Eleventh Sunday in Ordinary Time

Jun 9, 2021 | Gospel Reflections

Eleventh Sunday in Ordinary Time – Sister Mary McClure, SNDdeN

June 13, 2021

Mark 4: 26 – 34

To read the gospel of Mark is to get close to who Jesus is, and what he said.

Here we have a collection of parables – it is as if Jesus is struggling to describe what the Kingdom of God is like it’s like …. It’s like … it’s like ….it cannot be described simply. That’s good news for us. If Jesus struggled to explain so we too struggle to make sense of our lives.

Like the growth of a small seed in darkness and silence so the small seeds of our struggles and hopes are alive in the mystery of our hearts. As the mustard seed, the smallest of seeds, is transformed through its time in darkness, so can we experience this transformation.

Our lives are about waiting and being patient with the power of God in our lives.

“Above all, trust in the slow work of God.” (Teilhard de Chardin)


Mark 4: 26 – 34

Jesus said to the crowds: “This is how it is with the kingdom of God; it is as if a man were to scatter seed on the land and would sleep and rise night and day and through it all the seed would sprout and grow, he knows not how. Of its own accord the land yields fruit, first the blade, then the ear, then the full grain in the ear. And when the grain is ripe, he wields the sickle at once, for the harvest has come.”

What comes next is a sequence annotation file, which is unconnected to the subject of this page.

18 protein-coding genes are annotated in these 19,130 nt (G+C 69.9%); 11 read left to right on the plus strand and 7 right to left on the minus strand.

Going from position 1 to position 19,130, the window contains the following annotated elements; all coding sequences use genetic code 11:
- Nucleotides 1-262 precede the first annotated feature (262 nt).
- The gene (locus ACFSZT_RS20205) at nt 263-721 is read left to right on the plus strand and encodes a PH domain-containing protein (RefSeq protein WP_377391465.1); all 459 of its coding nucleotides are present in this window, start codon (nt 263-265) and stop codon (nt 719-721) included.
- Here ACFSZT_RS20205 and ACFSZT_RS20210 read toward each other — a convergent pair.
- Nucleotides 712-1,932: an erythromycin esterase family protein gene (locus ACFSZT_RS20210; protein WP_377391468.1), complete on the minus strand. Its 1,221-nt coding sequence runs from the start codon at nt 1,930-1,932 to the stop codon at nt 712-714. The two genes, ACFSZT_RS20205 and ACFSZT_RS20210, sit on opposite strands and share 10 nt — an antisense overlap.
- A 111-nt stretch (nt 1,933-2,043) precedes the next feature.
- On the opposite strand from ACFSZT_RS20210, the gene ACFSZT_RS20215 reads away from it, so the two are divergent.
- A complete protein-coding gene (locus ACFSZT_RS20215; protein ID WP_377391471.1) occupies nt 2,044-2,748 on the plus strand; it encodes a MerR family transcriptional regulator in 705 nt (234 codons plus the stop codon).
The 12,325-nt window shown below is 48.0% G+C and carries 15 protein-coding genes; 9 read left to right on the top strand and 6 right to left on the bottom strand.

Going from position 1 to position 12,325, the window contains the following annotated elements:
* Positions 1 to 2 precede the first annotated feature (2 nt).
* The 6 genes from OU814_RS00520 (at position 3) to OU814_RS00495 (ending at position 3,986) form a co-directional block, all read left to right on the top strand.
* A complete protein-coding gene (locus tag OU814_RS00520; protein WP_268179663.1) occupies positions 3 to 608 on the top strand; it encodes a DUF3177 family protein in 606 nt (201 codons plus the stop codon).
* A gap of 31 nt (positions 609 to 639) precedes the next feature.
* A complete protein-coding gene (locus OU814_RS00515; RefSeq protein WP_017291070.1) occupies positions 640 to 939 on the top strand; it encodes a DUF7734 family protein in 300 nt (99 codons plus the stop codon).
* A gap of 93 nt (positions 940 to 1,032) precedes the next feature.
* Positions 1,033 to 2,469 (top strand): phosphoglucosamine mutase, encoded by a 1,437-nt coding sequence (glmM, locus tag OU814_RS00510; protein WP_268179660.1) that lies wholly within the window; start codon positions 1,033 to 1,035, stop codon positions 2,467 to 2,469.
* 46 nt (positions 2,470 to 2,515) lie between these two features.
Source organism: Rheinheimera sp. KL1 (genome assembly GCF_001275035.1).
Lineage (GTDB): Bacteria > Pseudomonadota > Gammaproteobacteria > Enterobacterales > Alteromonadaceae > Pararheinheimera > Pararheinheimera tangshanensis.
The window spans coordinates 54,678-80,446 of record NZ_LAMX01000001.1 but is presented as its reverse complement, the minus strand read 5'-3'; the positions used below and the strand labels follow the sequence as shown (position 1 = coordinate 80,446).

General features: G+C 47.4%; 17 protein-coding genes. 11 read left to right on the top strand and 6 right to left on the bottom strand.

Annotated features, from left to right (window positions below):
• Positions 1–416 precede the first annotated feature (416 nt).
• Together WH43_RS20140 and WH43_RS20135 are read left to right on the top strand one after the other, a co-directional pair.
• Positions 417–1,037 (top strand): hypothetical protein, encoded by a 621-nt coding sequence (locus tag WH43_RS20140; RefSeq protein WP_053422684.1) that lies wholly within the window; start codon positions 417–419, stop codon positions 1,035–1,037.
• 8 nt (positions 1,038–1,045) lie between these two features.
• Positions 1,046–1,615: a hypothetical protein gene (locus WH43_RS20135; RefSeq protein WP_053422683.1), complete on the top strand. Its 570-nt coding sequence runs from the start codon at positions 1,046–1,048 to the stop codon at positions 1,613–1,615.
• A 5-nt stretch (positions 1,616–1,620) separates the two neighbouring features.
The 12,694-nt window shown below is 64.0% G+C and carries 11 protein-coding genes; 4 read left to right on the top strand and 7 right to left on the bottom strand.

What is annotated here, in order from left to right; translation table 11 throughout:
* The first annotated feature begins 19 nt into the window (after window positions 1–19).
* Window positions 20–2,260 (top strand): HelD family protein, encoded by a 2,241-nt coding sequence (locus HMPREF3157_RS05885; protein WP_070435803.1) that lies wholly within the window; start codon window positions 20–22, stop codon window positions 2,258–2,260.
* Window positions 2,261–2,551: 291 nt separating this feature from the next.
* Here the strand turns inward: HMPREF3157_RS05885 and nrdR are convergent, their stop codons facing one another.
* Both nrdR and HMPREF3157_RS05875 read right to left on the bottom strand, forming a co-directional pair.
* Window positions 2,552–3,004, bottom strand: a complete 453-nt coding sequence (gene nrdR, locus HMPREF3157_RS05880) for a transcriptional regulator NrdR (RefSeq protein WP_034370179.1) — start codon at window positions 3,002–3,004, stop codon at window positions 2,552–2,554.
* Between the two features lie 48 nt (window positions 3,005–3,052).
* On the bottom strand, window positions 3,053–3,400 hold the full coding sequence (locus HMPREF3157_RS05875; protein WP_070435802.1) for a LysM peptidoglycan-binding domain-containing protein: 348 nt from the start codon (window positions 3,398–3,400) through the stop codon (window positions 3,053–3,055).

He said, “To what shall we compare the kingdom of God, or what parable can we use for it? It is like a mustard seed that, when it is sown in the ground, is the smallest of all the seeds on the earth. But once it is sown, it springs up and becomes the largest of plants and puts forth large branches, so that the birds of the sky can dwell in its shade.”

With many such parables he spoke the word to them as they were able to understand it. Without parables he did not speak to them, but to his own disciples he explained everything in private.

The Gospel of the Lord


Meet Sister Mary McClure, SNDdeN

Sister Mary McClure was born in Scotland and first met the Sisters of Notre when she was training to be a teacher in Glasgow. After teaching for some time, she joined the Notre Dame community. Mary has been in educational ministries in schools, colleges and university. She has taught across the spectrum – from infants to post-graduate students. She has degrees in theology and psychology. While a member of the Congregational Leadership Team, Mary had the privilege of seeing and experiencing the Notre Dame mission on five continents. She has given retreats on Notre Dame spirituality. She has written and published widely in the areas of theological reflection and curriculum development. Her most recent publication is Supporting Spiritual Wellness (2005). At present Mary is engaged in the ministry of leadership for the British Province. Mary enjoys being an SND! Her interests are spending time with family and friends, reading, writing, walking and gardening.